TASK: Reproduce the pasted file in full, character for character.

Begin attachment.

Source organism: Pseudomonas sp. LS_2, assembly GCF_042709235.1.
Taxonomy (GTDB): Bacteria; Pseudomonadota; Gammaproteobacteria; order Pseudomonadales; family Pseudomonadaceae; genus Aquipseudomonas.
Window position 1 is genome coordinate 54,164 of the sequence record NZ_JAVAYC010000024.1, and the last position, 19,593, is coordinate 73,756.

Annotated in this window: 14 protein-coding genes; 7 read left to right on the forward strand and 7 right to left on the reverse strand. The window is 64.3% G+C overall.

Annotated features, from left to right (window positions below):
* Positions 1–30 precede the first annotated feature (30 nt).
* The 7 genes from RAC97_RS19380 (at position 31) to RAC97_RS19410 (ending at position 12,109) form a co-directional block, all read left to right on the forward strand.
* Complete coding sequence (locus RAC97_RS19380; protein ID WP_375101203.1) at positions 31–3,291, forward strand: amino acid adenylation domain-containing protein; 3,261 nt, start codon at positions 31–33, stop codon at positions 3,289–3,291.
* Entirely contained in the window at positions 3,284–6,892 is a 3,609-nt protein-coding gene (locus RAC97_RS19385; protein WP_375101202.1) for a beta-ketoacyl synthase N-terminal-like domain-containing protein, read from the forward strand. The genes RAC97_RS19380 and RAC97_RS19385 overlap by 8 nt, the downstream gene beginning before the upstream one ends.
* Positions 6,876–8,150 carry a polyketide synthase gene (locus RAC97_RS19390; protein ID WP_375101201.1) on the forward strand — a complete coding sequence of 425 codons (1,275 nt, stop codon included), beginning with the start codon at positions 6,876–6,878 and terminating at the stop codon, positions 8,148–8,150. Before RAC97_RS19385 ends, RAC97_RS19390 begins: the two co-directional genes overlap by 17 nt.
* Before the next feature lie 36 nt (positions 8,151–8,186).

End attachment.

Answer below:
Source organism: Pseudomonas sp. LS_2, assembly GCF_042709235.1.
Taxonomy (GTDB): Bacteria; Pseudomonadota; Gammaproteobacteria; order Pseudomonadales; family Pseudomonadaceae; genus Aquipseudomonas.
Window position 1 is genome coordinate 54,164 of the sequence record NZ_JAVAYC010000024.1, and the last position, 19,593, is coordinate 73,756.

Annotated in this window: 14 protein-coding genes; 7 read left to right on the forward strand and 7 right to left on the reverse strand. The window is 64.3% G+C overall.

Annotated features, from left to right (window positions below):
* Positions 1–30 precede the first annotated feature (30 nt).
* The 7 genes from RAC97_RS19380 (at position 31) to RAC97_RS19410 (ending at position 12,109) form a co-directional block, all read left to right on the forward strand.
* Complete coding sequence (locus RAC97_RS19380; protein ID WP_375101203.1) at positions 31–3,291, forward strand: amino acid adenylation domain-containing protein; 3,261 nt, start codon at positions 31–33, stop codon at positions 3,289–3,291.
* Entirely contained in the window at positions 3,284–6,892 is a 3,609-nt protein-coding gene (locus RAC97_RS19385; protein WP_375101202.1) for a beta-ketoacyl synthase N-terminal-like domain-containing protein, read from the forward strand. The genes RAC97_RS19380 and RAC97_RS19385 overlap by 8 nt, the downstream gene beginning before the upstream one ends.
* Positions 6,876–8,150 carry a polyketide synthase gene (locus RAC97_RS19390; protein ID WP_375101201.1) on the forward strand — a complete coding sequence of 425 codons (1,275 nt, stop codon included), beginning with the start codon at positions 6,876–6,878 and terminating at the stop codon, positions 8,148–8,150. Before RAC97_RS19385 ends, RAC97_RS19390 begins: the two co-directional genes overlap by 17 nt.
* Before the next feature lie 36 nt (positions 8,151–8,186).